Friends, I must confess that, as I sit here and write these words, I have yet to eat breakfast, but I have eaten one of the cookies we'll be baking today. So, perhaps I'll just be eating chocolate chip cookies for breakfast today. We're grown ups, so we can do that, right? Ahem.
Our latest submission in the category of "We're Not Messing Around" is today's Saturday Snacks recipe. Friends, gather 'round. We're making Jack-Jack's Num Num Cookies.
These massive (and INCREDIBLE) cookies hail originally from Pixar Pier in Disney California Adventure, and, in a move that caused quite a hallelujah from me, the cookies also made their way to Disney's Hollywood Studios last year.
In my opinion, a large element that makes these cookies unique is that they're baked in cookie cups, making them thick. Not only are the cookies thick, they're huge. Like I was good to eat just one huge.
At first, I was hesitant to try to recreate these iconic cookies at home, but if Pixar's going to release the recipe, they must feel that it can be done. We can do it!
As you know, I don't usually make alterations to the Saturday Snacks recipes. I make 'em as they come. We will, however, be making an adjustment to today's recipe. Jack-Jack's Num Num Cookies, in the parks, are made with chocolate chunks, and not chocolate chips. The recipe released by Pixar says to use chocolate chips. Today, we must politely decline said chips. We will be using chocolate chunks. Again, we're not messing around.
Jack-Jack's cookies begin with a step that we've not covered here in the Saturday Snacks realm of things, and, to be honest, it's a technique I've never done in all my days of baking. Today, we will be browning butter. You might be tempted to think that this step can be skipped, and while you could skip it, I would ask that you not. It's easy (I promise), and it adds a depth of flavor that I didn't see coming. It makes such a difference.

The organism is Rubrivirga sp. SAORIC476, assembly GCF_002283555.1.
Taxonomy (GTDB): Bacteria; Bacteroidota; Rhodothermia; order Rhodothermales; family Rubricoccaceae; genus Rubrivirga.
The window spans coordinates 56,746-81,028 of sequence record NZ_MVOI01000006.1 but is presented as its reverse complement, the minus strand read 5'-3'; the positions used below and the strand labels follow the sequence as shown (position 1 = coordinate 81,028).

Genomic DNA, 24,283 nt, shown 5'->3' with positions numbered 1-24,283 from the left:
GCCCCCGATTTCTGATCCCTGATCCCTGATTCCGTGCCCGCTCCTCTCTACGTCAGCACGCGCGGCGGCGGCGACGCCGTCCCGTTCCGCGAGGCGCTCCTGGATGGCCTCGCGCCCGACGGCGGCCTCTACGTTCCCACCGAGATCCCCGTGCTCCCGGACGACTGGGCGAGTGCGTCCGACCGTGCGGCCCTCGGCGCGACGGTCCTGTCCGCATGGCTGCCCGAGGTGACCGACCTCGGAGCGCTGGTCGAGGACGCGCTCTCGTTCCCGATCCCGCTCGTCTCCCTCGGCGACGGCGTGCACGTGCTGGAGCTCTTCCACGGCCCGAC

We've all heard chefs and bakers and everyone in between talk about the magic of brown butter. Now that I have indeed browned butter, I can attest that it's magic and pixie dust all rolled into one.
First things first: grab two sticks of butter and set them out on your counter to warm up just a bit. I looked to sallysbakingaddiction.com for advice in the brown butter department, and Sally said that if your butter is too cold, it could splatter. As we're not looking to do any extra cleaning this weekend, we'll make sure the butter's not too cold. Fifteen minutes on your kitchen counter should do the trick.
Cut the two sticks of butter into slices, and place the slices in a pan over medium heat. Sally suggests using a light colored pan so that you can see how brown the butter gets.
Stir, stir, stir. And stir some more. After melting, the butter will begin to bubble. Keep stirring.
The butter will taken on a golden color, and brown bits will begin to appear.
This is the moment you've been waiting for; take it off of the heat so that it doesn't burn, and transfer the brown butter into a bowl so that it doesn't continue to cook and can begin the cooling process.
The recipe calls for the butter to cool to the point that it begins to solidify. While my butter did cool down, it never really began to solidify, but that was a-okay. Once your butter feels cool to the touch, stick a finger or the back of a spoon in there and take a taste. I'm so glad that I did. I thought I knew what butter tasted like, but brown butter is just that much better.
Pour your cooled brown butter into a bowl (or the bowl of a stand mixer), along with 1 ¼ cup of brown sugar and ¼ cup of granulated sugar. The recipe calls for a teaspoon of sea salt to be tossed in as well.
Cream the whole thing until it takes on a lighter color and fluffier texture. See how different this mixture looks when you're using brown butter and a larger amount of brown sugar?
This step took much longer than it has for other cookie recipes we've made on Saturdays in the past. Hang in there. It'll happen. Think happy thoughts.
Once the mixture reaches the desired color and texture, add in an egg, an egg yolk, and a teaspoon of vanilla.
Mix until the ingredients are completely combined.
In a separate bowl, combine 2 ¼ cups of flour and a teaspoon of baking soda.